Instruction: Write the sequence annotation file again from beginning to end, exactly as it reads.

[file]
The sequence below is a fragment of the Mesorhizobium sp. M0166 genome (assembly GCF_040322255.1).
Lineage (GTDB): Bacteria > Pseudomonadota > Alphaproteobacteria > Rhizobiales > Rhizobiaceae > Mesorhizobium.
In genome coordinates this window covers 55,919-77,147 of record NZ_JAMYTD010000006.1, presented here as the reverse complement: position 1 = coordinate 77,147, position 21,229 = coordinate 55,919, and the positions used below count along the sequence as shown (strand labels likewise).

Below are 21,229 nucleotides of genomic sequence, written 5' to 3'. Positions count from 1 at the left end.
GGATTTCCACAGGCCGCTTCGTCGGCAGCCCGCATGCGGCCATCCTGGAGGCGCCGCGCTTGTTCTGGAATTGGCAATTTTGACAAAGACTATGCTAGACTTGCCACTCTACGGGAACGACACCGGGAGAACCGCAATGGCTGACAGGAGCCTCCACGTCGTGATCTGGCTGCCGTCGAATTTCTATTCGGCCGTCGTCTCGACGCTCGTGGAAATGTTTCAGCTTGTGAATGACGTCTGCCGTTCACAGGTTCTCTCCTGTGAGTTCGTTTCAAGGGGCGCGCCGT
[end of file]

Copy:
The sequence below is a fragment of the Mesorhizobium sp. M0166 genome (assembly GCF_040322255.1).
Lineage (GTDB): Bacteria > Pseudomonadota > Alphaproteobacteria > Rhizobiales > Rhizobiaceae > Mesorhizobium.
In genome coordinates this window covers 55,919-77,147 of record NZ_JAMYTD010000006.1, presented here as the reverse complement: position 1 = coordinate 77,147, position 21,229 = coordinate 55,919, and the positions used below count along the sequence as shown (strand labels likewise).

Below are 21,229 nucleotides of genomic sequence, written 5' to 3'. Positions count from 1 at the left end.
GGATTTCCACAGGCCGCTTCGTCGGCAGCCCGCATGCGGCCATCCTGGAGGCGCCGCGCTTGTTCTGGAATTGGCAATTTTGACAAAGACTATGCTAGACTTGCCACTCTACGGGAACGACACCGGGAGAACCGCAATGGCTGACAGGAGCCTCCACGTCGTGATCTGGCTGCCGTCGAATTTCTATTCGGCCGTCGTCTCGACGCTCGTGGAAATGTTTCAGCTTGTGAATGACGTCTGCCGTTCACAGGTTCTCTCCTGTGAGTTCGTTTCAAGGGGCGCGCCGT